Commissioners likely to approve tax notes


Kent County commissioners are all but certain to continue an annual tradition this week by agreeing to let Kent County Treasurer Ken Parrish borrow up to $35 million through short-term notes.

Parrish will use a good portion of those dollars to buy tax-foreclosed properties from all the county’s taxing jurisdictions to make those municipalities whole on their delinquent property taxes.

Last year, the county issued $28.5 million in notes, and Parrish paid those off with funds from the tax-collection process, including the fees and interest the office charged for handling the foreclosures. Parrish said the entire collection process takes about 25 months.

Commissioner Dick Vander Molen said it’s a good process that makes every taxing unit whole and it alleviates the burden of the county’s 30 cities and townships from having to collect those back taxes. “Sometimes we don’t get credit for what we do,” he said.

The county’s Finance Committee gave its blessing to the borrowing last week.

Parrish said state law doesn’t mandate that a county buy the properties, but the statute does give a county the right to do that and an overwhelming number do.

“There is one county that doesn’t do this,” he said.

The state law goes back to 1893.

Once the Treasurer’s office buys the properties, the parcels will go on the foreclosure list. Last year, 309 properties made the list, and Parrish has said he expects roughly the same number will be on it this year. “We’ve been running about 91 or 92 percent being collected by the local units,” he said of the property taxes due each year.

Then the foreclosed properties will go to the annual auction, which will be held this summer, most likely at DeVos Place. Bidders bought a record number of properties — 160 — at last year’s August auction. The sale netted the Treasurer’s office $1.6 million.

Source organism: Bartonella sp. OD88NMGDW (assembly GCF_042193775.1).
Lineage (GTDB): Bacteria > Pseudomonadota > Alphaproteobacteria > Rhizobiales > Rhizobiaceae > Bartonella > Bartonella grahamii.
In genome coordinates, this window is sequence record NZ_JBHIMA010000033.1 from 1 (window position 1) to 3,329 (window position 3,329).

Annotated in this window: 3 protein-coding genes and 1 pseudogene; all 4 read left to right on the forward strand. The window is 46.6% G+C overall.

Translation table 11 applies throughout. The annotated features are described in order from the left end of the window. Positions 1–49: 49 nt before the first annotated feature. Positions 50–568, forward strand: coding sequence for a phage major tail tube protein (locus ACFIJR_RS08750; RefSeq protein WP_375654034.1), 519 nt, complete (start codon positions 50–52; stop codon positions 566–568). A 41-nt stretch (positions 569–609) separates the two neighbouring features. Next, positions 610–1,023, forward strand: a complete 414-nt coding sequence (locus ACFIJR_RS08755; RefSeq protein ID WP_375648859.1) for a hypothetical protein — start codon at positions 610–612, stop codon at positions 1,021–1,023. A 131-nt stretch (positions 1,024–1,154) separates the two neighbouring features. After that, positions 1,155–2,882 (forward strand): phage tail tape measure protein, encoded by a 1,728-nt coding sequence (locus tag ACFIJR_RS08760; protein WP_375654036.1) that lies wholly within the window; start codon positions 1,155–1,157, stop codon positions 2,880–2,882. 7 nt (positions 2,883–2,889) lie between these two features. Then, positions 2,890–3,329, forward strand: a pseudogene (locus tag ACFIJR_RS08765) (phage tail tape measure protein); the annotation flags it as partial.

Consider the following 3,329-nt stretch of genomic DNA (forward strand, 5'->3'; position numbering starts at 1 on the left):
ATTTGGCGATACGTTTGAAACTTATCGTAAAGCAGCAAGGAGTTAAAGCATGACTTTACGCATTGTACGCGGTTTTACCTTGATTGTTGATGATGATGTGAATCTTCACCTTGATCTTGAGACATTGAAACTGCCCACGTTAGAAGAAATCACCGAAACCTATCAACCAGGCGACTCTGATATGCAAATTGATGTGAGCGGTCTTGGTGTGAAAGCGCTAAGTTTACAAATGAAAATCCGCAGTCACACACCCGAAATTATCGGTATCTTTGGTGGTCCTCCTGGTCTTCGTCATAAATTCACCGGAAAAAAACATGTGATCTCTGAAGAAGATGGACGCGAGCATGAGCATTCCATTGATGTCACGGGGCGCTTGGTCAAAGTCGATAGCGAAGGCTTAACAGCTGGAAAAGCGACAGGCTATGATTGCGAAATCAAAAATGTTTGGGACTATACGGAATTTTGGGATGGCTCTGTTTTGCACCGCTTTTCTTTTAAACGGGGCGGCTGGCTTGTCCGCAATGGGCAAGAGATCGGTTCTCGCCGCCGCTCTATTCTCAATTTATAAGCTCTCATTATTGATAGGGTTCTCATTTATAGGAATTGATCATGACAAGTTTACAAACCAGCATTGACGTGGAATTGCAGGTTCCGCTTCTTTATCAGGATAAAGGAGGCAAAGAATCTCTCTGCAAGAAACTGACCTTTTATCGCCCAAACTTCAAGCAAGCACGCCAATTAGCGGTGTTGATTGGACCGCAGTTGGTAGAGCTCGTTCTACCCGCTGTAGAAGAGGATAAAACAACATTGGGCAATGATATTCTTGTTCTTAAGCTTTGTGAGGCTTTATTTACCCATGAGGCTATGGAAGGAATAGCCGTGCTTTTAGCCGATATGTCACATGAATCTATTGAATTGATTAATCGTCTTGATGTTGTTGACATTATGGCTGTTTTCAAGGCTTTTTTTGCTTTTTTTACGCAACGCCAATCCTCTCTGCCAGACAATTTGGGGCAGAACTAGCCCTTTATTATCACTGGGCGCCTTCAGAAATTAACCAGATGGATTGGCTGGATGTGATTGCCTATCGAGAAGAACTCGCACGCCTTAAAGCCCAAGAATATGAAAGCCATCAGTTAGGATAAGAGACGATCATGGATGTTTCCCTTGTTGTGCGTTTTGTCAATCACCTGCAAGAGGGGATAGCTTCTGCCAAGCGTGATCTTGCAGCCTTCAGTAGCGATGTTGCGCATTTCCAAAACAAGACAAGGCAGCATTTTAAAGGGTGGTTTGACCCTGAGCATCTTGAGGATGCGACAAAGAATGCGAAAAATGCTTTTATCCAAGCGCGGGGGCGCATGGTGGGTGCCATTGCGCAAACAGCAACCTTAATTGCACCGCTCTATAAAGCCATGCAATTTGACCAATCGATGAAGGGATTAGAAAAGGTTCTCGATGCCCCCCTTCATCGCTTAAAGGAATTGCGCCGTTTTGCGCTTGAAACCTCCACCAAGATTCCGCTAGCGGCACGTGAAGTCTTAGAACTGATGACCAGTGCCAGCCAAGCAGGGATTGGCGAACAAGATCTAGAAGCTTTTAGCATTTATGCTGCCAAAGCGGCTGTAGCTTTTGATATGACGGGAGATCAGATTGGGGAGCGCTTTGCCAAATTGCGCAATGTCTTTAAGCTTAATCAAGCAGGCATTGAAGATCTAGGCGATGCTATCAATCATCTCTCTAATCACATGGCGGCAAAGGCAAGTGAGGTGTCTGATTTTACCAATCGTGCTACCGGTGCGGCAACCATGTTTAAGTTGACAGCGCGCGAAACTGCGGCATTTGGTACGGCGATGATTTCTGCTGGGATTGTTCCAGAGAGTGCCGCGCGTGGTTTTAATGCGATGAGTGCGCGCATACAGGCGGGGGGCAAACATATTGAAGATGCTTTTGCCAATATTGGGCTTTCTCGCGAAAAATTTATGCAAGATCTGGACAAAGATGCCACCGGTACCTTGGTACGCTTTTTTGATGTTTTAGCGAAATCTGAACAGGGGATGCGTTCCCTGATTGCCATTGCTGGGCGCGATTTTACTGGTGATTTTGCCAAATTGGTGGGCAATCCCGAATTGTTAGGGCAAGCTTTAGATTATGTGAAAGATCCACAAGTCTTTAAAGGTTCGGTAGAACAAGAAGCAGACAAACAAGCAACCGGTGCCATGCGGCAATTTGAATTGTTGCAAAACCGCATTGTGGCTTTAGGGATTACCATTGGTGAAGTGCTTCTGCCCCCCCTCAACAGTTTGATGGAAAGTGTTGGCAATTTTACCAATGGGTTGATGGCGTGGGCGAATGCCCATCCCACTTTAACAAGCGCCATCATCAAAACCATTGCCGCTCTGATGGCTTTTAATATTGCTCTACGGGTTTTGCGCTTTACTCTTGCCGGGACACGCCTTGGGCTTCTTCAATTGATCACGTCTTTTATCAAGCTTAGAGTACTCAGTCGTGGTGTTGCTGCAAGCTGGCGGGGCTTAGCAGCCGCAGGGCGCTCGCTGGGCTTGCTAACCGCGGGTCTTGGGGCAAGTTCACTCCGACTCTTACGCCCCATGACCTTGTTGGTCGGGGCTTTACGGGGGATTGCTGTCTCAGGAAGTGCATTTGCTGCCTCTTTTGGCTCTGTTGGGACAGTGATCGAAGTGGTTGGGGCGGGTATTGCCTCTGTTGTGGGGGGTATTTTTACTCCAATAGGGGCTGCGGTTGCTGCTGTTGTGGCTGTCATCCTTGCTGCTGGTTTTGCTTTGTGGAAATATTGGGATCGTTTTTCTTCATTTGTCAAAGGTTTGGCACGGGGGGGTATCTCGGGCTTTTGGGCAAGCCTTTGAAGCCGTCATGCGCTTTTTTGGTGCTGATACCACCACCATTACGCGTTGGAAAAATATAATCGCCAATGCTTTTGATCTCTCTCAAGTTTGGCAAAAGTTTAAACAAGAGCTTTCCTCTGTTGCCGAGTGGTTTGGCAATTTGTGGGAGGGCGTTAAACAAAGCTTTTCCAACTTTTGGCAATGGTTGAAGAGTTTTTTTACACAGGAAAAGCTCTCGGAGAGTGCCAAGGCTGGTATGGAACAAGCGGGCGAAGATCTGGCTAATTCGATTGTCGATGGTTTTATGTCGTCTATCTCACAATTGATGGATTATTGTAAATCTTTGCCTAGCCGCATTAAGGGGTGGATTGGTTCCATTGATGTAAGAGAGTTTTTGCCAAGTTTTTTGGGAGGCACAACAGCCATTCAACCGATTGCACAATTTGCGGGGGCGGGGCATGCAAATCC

Also last summer, the Kent County Land Bank Authority bought 44 properties from the county prior to the tax sale for $422,000 to push the total take to more than $2 million. The county needed $1.9 million in revenue last year to make itself whole and was able to do that after the auction.

A second auction was held last October. It’s known as the scavenger sale because the parcels have a minimum starting bid of $1. All but nine of the remaining properties were sold then. That sale gave the county an additional $360,000 in revenue. So the sales process netted the county about $2.4 million.

“We were actually made whole after the first auction with the combination of the land-bank purchase,” said Parrish last year. “It certainly is the best one in the last four or five years … but it could very well be the best total sales since we’ve been doing the property auctions.”

Tax-delinquent properties went into forfeiture status March 1 and will go into foreclosure April 1 if the taxes aren’t paid by then. State law requires the county to add $175 as a title search fee, $20 for recording fees and an additional 6 percent interest to a delinquent tax bill.

The tax-foreclosure list is usually made public around the middle of April.

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